Finally, there are 1080i sets. These have the maximum number of horizontal lines, but they're interlaced (hence the "i"). This means that all the odd-numbered lines are painted, followed by the even ones, resulting in a less well-formed image than can be obtained via progressive scan. (To fully explain this stuff gets into very arcane technical issues, such as vertical jitter.) The upshot is that 1080p is preferred, with lower-cost sets sporting the 720p resolution as a secondary option, if price is the primary consideration. Note that 720p isn't second-class, in that the picture is still light-years ahead of standard sets. However, it's expected that 720p will ultimately fade in favor of its high-pixel-count cousin.
How is the picture formed?
Far and away the most popular display technologies used to paint a high-definition picture are liquid-crystal (LCD) and plasma. The former are familiar to everyone who owns a Casio watch. LCDs work via a voltage that's passed within a sandwich of liquid crystals between glass. Colors are created using subpixels of red, green, and blue. LCDs are used on low-cost and mid-level HDTVs.
Larger and more expensive sets are fitted with plasma displays. In these, an inert gas trapped between glass gets zapped with current, creating a plasma which in turn gets phosphors on the inside of the front piece of glass to glow. This creates a picture, in a manner not all that dissimilar from an old-fashioned cathode-ray tube, which used a beam of electronics to excited phosphors deposited on the back of the TV screen. The early rap on plasma HDTVs was that they went bad after a few years; this problem has largely been overcome.
A third technology, called rear projection, was once a mainstay of larger sets, but no appears to be waning in popularity. Sony recent decided to quit the rear-projection market; Hitachi has also thrown in the towel on this technology. However, several vendors, including Panasonic and Mitsubishi, still sell rear-projection sets built using Texas Instrument's impressive digital-light processing (DLP) technology. TI's Web site accurately describes its DLP chip, which powers the sets by Panasonic and others, as "the world's most sophisticated light switch. It contains a rectangular array of up to 2 million hinge-mounted microscopic mirrors; each of [which] measures less than one-fifth the width of a human hair." Digital video is passed to the DLP and reflected by its mirrors, from when the image goes through a projection lens and onto the HDTV screen.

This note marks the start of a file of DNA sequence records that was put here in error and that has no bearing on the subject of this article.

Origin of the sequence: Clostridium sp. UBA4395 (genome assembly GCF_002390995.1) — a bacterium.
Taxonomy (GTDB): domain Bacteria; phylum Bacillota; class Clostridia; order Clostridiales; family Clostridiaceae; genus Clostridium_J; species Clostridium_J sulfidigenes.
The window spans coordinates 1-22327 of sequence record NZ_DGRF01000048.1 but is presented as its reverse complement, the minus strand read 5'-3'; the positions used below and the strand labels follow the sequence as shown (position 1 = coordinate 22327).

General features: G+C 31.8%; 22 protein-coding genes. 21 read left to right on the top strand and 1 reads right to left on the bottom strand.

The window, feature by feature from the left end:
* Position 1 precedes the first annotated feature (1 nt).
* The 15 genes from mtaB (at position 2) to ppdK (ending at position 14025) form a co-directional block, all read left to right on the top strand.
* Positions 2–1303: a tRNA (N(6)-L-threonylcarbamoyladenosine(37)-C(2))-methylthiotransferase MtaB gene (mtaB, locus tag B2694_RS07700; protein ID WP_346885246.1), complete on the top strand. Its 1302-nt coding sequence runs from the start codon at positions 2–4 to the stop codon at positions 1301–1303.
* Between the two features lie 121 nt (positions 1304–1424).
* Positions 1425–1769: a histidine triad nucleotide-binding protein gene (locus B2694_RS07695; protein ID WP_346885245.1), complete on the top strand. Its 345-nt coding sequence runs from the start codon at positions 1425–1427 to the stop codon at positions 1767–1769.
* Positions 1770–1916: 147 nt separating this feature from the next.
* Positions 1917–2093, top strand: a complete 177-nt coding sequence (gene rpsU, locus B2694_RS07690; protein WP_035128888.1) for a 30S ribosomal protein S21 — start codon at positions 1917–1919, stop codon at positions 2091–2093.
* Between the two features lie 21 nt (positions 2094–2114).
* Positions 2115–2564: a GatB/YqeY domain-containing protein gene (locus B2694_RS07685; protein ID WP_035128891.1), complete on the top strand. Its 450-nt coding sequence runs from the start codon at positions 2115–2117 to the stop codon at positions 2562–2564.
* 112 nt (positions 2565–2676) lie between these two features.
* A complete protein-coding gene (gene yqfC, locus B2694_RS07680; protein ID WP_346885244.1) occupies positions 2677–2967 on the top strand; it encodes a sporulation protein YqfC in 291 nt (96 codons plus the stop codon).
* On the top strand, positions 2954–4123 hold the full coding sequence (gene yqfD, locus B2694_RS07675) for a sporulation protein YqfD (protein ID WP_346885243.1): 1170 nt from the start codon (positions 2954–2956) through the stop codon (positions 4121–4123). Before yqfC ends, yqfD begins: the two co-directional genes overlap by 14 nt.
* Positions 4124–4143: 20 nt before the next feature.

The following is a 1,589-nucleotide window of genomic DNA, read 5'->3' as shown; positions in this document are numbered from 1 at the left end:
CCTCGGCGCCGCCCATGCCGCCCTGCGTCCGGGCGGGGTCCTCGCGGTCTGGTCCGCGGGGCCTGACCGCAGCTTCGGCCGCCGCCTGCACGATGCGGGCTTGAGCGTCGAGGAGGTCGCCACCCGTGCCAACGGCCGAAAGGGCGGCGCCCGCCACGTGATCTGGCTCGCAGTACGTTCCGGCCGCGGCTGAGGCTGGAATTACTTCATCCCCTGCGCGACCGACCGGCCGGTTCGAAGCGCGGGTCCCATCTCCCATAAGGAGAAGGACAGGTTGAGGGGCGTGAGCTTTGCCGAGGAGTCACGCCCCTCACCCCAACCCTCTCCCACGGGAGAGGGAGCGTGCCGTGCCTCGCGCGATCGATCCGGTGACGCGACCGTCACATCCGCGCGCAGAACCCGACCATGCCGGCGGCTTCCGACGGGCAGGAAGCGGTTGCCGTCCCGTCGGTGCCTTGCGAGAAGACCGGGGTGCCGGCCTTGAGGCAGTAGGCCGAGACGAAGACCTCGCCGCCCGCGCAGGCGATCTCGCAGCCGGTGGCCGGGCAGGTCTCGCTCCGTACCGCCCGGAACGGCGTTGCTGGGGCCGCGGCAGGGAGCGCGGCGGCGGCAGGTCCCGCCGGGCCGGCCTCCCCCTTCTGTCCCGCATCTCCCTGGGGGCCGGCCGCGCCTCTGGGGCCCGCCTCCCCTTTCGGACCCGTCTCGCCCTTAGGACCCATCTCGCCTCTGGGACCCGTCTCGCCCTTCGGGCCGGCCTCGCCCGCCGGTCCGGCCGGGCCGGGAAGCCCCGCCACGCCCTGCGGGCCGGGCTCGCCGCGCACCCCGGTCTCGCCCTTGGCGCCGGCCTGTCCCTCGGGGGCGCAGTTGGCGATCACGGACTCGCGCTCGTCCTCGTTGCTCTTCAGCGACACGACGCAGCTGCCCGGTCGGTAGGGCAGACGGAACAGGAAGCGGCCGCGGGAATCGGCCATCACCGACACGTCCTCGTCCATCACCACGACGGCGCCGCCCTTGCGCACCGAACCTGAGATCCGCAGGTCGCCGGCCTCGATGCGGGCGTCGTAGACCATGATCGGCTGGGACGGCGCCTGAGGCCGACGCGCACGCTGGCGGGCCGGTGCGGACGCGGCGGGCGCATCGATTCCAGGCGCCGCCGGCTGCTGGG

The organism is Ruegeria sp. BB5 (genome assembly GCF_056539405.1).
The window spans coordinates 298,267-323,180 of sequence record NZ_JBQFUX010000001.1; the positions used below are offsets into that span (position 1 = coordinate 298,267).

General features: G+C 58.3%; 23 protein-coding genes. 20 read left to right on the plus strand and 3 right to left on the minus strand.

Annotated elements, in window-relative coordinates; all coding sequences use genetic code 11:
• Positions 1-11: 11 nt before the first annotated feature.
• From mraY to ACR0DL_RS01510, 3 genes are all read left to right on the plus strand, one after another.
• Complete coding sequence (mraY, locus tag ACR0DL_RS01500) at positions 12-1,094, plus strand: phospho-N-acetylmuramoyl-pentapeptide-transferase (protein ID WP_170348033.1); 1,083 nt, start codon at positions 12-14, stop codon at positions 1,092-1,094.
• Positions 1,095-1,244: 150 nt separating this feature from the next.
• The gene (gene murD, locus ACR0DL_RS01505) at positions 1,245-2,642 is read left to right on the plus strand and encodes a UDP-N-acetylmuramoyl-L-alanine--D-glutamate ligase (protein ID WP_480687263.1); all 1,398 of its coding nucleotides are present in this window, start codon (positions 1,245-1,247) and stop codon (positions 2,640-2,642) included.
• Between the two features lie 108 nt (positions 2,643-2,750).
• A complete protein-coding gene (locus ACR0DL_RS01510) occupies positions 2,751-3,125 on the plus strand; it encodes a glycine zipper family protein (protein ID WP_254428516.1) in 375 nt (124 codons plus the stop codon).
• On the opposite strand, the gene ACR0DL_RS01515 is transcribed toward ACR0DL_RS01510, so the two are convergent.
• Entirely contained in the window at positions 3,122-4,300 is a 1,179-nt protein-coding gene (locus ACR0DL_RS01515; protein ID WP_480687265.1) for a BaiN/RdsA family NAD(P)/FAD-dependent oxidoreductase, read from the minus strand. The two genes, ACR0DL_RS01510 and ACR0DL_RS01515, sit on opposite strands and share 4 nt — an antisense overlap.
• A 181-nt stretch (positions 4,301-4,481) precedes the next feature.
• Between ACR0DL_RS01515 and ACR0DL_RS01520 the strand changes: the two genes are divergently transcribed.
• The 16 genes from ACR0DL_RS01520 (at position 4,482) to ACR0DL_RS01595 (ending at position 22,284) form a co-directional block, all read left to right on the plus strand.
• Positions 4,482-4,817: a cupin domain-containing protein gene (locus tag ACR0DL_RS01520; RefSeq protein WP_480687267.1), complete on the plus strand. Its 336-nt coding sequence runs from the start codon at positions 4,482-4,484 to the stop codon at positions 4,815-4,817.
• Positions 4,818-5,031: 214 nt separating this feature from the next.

On the down side, the DLP projection lamps, which have to be replaced after about 6,000 hours, cost around $250.
How much will it cost?
Just about whatever you want to spend. You can get a 19-inch starter set for $500, and there are even decent 26-inch units for as little as $700. Stepping up a notch, 40- to 46-inch HDTVs range as widely as from $1,200 to $3,000. If that's too pedestrian, the sky's the limit. For example, Sony has a 70-inch Bravia XBR that'll set you back a cool $33,000.
Who makes HTDV sets?
For starters, there's Mitsubishi, Panasonic, Philips, Samsung, Sharp, Sony, and Toshiba.
What are the best deals?
This is a constantly shifting landscape. There are several places to turn for information, and for hard pricing information. As to the former, Consumer Reports operates an HDTV blog, which stays abreast of both tech trends and buyer-oriented information. (Consumer Reports' actual ratings are behind a paid-subscriber firewall.)
CNNMoney.com discusses some of the pitfalls of the HDTV purchasing process.
Prices can be scouted out at the comparison-shopping sites Nextag and its competitor Pricegrabber. The two are often better used to get a feel for the market than for actual purchases; while many of the retailers they link to are reputable, a few have a distinctly fly by night aura.
Better to stick to major retailers, such as: